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    Review of “Guidelines for Quantitative Reasoning”

    W. D. Phillips

    February 2005



    Quantitative Reasoning Outcomes


    Quantitative Reasoning and Mathematics


    Quantitative Reasoning Outside of Mathematics


    The Level of Mathematics


    The Use of Technology


    Creating a Quantitative Reasoning Course


    Justifying Quantitative Reasoning




    n.b.: ‘effect’ should be changed to ‘affect’ throughout



    I have talked about skills characteristic of an educated person. Permit me to list a few aspects of the quantitative knowledge I think everyone should have:

    ·        Understand and calculate simple probabilities and odds

    ·        Understand that a joint probability cannot be greater than the probability of either event alone [the conjunction fallacy]

    ·        Have an understanding of the importance of base rates when evaluating event likelihoods

    ·        Understand that random events tend to exhibit short-run patterns that are often mistaken for trends; these “trends” disappear in the long run

    ·        Understand why large samples are more trustworthy than small ones, other things equal

    ·        Be able to use matrices (tables) to organize information pertinent to a decision

    ·        Have a sense of the costs associated with an incorrect decision, and the costs associated with collecting information (data) to reduce the probability of an incorrect decision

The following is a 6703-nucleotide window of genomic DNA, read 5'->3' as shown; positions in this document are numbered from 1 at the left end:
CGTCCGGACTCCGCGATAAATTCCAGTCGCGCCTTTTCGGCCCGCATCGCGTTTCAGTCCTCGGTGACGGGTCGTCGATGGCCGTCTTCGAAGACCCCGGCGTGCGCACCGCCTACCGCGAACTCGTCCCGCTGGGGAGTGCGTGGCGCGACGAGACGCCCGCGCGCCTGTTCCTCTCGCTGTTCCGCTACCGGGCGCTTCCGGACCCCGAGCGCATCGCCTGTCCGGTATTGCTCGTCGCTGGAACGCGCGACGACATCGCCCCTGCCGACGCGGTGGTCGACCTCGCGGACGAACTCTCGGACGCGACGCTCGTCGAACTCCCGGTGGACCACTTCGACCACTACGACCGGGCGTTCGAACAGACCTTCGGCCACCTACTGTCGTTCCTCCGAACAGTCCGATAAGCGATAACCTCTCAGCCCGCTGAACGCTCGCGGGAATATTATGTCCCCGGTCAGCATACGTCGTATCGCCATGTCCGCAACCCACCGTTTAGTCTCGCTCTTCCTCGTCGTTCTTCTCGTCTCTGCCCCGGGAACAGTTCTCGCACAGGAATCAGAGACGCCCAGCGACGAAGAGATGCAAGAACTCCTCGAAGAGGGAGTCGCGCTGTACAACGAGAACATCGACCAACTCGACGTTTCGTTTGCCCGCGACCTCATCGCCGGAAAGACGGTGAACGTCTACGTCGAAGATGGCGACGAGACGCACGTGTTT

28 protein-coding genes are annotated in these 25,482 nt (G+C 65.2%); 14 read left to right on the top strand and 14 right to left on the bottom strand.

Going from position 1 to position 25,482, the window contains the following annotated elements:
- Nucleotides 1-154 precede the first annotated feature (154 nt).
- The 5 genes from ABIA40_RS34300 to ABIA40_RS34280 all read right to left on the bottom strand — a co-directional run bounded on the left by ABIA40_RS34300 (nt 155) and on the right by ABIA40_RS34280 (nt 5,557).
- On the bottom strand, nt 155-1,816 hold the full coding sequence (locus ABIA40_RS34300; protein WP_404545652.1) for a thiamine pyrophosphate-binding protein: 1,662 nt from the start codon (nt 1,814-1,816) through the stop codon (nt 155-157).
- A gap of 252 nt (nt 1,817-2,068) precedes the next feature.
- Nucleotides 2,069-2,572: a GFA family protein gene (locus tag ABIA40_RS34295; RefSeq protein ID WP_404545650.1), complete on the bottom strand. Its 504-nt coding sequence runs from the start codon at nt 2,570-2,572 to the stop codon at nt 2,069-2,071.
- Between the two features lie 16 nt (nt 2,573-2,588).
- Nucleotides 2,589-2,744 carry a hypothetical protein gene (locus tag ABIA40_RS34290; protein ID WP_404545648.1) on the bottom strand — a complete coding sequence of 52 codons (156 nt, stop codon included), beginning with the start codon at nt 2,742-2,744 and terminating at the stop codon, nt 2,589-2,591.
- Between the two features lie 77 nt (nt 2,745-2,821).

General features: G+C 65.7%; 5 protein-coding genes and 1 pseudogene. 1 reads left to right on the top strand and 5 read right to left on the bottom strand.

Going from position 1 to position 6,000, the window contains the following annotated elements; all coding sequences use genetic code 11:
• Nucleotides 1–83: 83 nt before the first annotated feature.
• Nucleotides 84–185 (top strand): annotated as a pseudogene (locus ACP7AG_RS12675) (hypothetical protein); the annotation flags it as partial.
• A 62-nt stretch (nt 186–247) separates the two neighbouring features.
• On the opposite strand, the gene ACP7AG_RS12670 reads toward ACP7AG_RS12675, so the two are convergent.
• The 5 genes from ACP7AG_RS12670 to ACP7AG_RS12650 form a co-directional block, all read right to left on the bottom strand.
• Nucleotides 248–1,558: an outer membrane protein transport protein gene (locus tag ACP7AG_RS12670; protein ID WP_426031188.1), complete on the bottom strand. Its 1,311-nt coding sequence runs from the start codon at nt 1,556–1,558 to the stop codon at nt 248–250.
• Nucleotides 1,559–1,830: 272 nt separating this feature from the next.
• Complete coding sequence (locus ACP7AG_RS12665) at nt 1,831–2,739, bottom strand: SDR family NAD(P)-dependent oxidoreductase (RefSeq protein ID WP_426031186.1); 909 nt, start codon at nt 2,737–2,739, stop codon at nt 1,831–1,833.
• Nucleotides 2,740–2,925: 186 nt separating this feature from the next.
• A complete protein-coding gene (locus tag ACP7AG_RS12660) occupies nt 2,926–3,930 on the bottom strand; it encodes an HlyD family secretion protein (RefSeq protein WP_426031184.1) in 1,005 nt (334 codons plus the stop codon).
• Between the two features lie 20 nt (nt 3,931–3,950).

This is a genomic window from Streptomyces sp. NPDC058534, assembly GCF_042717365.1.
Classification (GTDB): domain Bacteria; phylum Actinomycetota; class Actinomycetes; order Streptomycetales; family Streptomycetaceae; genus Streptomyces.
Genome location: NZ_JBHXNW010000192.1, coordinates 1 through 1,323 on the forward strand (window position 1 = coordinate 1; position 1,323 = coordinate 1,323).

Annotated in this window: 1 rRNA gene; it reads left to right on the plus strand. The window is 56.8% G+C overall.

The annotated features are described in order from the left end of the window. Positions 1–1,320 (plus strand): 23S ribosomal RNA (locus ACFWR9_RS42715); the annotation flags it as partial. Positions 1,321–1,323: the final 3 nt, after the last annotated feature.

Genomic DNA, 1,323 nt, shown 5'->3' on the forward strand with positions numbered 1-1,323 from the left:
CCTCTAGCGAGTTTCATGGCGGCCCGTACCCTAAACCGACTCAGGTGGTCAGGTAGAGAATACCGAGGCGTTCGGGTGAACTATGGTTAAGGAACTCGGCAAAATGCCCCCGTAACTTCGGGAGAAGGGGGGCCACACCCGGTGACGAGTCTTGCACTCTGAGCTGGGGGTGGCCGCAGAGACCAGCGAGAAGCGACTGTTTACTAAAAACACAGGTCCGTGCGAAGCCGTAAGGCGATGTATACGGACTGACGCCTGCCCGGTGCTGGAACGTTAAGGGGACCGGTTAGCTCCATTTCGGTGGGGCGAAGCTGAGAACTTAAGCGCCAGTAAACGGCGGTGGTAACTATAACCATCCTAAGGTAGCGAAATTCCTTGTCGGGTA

·        Be able to create and to interpret graphical displays of quantitative information, and be able to avoid being misled by improperly constructed graphical displays

    ·        Understand the difference between point and interval estimates, and know why it is important to know the precision and likely error range of a quantitative statement

    ·        Know what various trend patterns (linear, negatively accelerated, positively accelerated, etc) imply about extrapolation and extension of the trends

    ·        Understand that trend patterns can and do change

    ·        Understand that operational definitions of quantities have a profound bearing on what can be concluded about the underlying constructs

    ·        Understand the difference between causal and correlation relationships

    My training is in applied statistics and cognitive psychology, so the skills that come to my mind tend to be drawn from these areas. Many other important aspects of quantitative knowledge and reasoning could be included as well. Still, because of the nature of quantitative information to which we are exposed every day, solid understanding of probability and statistical concepts (not necessarily methods) is necessary for everyone.

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